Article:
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Founded in 1907, the Harvey County Historical Museum & Archives is dedicated to preserving the history of Newton and the county. It is located in the historic former Carnegie Library building, which was constructed in 1903 thanks to a generous donation from wealthy philanthropist Andrew Carnegie, who had made numerous similar donations around the country in the early 20th century. The museum features both permanent and rotating exhibits. One permanent exhibit explores the history of the Harvey County Courthouse, which features artifacts, photographs, and stories about the courthouse, and a recreated one-room schoolhouse. There is also a library and archives which contains numerous records for those interested in conducting research.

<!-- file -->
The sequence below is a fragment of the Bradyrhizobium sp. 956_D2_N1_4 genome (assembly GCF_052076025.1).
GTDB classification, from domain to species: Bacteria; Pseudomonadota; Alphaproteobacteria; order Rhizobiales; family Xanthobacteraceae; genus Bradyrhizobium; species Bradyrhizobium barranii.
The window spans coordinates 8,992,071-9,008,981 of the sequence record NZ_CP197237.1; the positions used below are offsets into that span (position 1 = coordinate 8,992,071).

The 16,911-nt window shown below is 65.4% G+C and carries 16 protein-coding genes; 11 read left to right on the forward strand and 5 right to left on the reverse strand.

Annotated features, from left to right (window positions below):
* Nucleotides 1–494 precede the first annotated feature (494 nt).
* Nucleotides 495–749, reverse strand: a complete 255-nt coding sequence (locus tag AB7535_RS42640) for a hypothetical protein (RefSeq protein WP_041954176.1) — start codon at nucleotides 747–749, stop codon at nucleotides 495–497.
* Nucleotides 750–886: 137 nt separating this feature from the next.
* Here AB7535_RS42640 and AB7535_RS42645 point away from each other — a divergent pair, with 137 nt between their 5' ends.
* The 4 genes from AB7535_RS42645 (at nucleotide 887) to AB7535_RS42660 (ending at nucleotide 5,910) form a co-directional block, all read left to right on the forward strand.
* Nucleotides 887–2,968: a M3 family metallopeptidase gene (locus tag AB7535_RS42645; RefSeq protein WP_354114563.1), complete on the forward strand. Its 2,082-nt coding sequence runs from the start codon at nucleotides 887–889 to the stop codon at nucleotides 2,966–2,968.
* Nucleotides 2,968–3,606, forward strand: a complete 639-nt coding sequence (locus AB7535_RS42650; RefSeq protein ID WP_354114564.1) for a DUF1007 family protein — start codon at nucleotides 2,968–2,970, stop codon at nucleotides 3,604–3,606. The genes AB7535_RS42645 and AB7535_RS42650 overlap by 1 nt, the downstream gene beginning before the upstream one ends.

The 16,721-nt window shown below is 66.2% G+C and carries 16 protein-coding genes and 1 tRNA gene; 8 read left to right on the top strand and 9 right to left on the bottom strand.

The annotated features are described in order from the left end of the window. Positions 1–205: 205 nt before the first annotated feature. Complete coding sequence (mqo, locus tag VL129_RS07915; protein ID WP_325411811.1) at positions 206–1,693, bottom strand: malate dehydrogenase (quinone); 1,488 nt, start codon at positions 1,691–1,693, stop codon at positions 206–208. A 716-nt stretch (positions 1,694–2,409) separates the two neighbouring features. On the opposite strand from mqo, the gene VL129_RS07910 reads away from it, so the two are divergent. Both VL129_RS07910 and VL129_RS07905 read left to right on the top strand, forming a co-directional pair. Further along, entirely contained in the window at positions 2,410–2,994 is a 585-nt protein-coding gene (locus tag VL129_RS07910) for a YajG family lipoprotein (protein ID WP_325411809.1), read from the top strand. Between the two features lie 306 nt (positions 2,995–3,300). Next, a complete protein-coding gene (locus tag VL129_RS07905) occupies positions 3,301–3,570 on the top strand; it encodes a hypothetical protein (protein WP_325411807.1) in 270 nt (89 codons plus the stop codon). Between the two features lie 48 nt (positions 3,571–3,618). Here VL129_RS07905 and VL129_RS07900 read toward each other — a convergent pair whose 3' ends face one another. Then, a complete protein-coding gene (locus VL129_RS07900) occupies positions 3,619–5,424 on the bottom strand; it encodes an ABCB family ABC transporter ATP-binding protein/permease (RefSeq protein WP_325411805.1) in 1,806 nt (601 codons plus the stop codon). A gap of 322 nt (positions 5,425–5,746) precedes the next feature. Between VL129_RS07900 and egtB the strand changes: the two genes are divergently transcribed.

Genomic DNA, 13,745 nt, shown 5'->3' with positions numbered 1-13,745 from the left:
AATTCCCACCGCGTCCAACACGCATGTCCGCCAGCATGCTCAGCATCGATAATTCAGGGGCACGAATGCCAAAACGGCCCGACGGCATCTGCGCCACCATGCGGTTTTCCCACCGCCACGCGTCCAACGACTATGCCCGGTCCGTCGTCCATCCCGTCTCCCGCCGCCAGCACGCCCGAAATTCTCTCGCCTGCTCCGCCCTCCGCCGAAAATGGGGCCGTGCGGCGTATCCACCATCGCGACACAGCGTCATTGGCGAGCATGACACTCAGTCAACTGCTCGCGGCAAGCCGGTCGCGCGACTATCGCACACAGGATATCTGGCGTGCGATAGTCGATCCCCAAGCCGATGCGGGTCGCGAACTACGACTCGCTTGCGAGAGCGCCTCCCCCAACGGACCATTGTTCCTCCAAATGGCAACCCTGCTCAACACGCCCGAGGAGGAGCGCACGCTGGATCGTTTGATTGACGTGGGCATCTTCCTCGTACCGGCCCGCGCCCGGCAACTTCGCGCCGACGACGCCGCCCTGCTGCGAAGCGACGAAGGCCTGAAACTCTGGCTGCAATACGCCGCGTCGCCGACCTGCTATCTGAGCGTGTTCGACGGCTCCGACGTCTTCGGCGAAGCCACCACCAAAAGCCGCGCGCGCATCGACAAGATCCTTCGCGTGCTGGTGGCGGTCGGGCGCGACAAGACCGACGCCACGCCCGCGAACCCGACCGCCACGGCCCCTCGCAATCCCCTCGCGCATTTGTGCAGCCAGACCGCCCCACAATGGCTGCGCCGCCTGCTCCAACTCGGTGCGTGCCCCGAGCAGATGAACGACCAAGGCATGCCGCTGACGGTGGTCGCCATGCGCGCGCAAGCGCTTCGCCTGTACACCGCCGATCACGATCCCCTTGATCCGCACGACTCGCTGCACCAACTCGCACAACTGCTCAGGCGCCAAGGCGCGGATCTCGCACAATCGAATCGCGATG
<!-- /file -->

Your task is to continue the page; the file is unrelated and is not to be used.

• Newton's Carnegie Library under construction 1903.
  • Harvey County Historical Museum & Archives today.
  • 1915 Postcard of Carnegie Library
The building was designed by architect W.W. Rose, who designed the Kansas building for the Chicago World's fair of 1893. Carnegie initially offered to donate $10,000 but raised the amount $15,000 after the town informed him it wanted a bigger building. The architecture is eclectic, featuring Ionic columnns and other elements. The library operated until 1973 when it moved to a new building. This allowed the museum to move in and it was dedicated in 1974.
"About Us." Harvey County Historical Museum & Archives. Accessed November 3, 2017.

Pankratz, Richard. "Harvey County Historical Library and Museum." National Park Service - National Register of Historic Places Nomination Form. May 31, 1974.